2. Rue Mapp

    (Photo: Motion Mami x Tanya Malott)
    (Photo: Motion Mami x Tanya Malott)

    Rue Mapp is the CEO and creator of Outdoor Afro, a non-profit aiming to create opportunities for recreational activity within the African-American community. Founded in 2009 as a blog, the organization has managed to garner an audience of millions in order to manifest beyond the web into a service-based community. With offices in Oakland, California and Washington, D.C, Mapp oversees a highly trained volunteer team of roughly 80 individuals who represent 30 states in the United States of America. Outdoor Afro leads environmental education training, schedules meetups, and organizes informal walks in parks like in the Arnold Arboretum to catch the lilac blooming season. 

    Through her organization, the founder has successfully created a network of committed nature leaders, especially within the African-American community. Most recently, Map led an outdoor healing hike with Oprah Winfrey to bring awareness to seeking wellness in nature and to share the benefits of being outdoors. Since California Governors Jerry Brown and Gavin Newsom appointed Mapp as one of the nine voting commissioners of California State Parks, Mapp has been integral to voting on plans for the State Park system as well as establishing and recommending policies. The CEO also serves on the boards of The Wilderness Society and The Outdoor Industry Association.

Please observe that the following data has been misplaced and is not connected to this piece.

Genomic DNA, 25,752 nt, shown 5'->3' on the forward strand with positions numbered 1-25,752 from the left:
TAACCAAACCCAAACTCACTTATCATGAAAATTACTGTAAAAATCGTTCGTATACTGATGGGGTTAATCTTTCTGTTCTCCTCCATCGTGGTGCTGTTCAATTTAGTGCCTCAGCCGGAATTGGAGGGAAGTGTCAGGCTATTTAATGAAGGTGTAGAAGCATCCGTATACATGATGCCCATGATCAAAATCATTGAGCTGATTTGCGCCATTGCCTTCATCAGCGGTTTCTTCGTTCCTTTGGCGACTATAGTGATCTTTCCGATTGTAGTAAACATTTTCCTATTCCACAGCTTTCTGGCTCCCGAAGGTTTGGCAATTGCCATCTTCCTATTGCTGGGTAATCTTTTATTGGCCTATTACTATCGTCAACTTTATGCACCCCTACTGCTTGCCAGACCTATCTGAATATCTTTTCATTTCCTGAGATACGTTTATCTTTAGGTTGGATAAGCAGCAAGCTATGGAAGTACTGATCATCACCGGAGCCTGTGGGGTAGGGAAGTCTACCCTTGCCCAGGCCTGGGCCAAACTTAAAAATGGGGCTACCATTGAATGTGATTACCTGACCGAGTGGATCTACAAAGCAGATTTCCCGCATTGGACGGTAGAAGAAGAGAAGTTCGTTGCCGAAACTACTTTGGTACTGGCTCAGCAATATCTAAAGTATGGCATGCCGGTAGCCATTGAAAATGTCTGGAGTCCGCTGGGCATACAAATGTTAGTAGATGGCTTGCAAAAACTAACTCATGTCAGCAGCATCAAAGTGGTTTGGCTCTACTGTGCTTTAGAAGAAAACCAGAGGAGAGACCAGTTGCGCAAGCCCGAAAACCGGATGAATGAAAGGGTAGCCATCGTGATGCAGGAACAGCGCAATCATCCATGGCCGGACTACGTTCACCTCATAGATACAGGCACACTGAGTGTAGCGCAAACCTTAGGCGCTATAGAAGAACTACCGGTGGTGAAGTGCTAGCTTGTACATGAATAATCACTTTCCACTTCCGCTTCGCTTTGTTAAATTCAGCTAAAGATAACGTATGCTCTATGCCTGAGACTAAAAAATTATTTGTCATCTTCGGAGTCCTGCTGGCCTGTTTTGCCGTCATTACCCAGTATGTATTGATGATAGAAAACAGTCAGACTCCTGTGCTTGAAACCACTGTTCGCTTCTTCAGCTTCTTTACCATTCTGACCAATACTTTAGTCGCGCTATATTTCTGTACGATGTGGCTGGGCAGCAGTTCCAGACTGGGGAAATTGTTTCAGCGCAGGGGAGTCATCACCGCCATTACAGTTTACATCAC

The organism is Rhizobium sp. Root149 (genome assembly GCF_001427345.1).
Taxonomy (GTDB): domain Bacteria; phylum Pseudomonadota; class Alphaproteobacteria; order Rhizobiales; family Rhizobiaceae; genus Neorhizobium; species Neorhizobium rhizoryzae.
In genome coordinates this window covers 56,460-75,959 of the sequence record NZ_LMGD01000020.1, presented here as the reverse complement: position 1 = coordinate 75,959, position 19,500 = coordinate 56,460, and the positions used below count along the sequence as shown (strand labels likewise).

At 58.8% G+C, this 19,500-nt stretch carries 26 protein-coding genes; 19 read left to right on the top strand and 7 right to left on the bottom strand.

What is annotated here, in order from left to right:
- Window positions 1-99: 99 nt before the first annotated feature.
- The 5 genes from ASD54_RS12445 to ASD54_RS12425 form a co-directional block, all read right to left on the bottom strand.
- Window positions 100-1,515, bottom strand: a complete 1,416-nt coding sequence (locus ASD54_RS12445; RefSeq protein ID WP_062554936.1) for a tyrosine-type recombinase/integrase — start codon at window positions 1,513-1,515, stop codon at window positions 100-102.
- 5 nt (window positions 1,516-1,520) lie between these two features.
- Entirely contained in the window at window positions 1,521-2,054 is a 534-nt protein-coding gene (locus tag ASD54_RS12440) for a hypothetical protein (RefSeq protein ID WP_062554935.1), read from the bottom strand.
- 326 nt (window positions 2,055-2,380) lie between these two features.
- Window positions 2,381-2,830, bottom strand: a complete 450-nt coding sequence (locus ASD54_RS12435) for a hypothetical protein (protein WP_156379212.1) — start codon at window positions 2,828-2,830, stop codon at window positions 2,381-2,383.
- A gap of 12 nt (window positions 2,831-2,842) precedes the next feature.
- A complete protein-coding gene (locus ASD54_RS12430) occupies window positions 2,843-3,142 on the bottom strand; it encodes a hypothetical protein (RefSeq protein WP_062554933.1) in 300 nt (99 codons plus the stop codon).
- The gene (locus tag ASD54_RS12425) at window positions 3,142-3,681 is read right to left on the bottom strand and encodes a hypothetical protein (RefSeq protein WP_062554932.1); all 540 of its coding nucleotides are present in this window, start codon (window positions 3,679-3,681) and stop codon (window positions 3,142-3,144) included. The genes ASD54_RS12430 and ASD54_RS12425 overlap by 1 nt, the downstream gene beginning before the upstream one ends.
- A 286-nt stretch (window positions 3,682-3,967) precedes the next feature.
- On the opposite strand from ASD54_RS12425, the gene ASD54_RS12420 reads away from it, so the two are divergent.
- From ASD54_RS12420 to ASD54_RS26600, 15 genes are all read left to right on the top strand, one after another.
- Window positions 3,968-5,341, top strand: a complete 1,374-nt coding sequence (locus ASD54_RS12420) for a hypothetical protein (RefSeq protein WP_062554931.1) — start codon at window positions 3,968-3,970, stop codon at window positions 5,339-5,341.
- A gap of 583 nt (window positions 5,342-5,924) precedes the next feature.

Mapp has contributed to First Lady Michelle Obama’s “Let’s Move Initiative,” and alongside President Bill Clinton, received the National Wildlife Federation Communication award. By urging people of color to get involved outdoors and educate themselves on the environment, Rue Mapp is successfully changing the demographics of her field. 

  3. Cierra McDonald

    (Photo: Motion Mami x Courtesy of Cierra McDonald)
    (Photo: Motion Mami x Courtesy of Cierra McDonald)

    From gaming and production to code development, Cierra McDonald has created a name for herself in the gaming arena. After loving gaming growing up in Chicago’s south-side, and being surrounded by a STEM family, it was a natural progression for McDonald to eventually pursue computer science at the University of Illinois.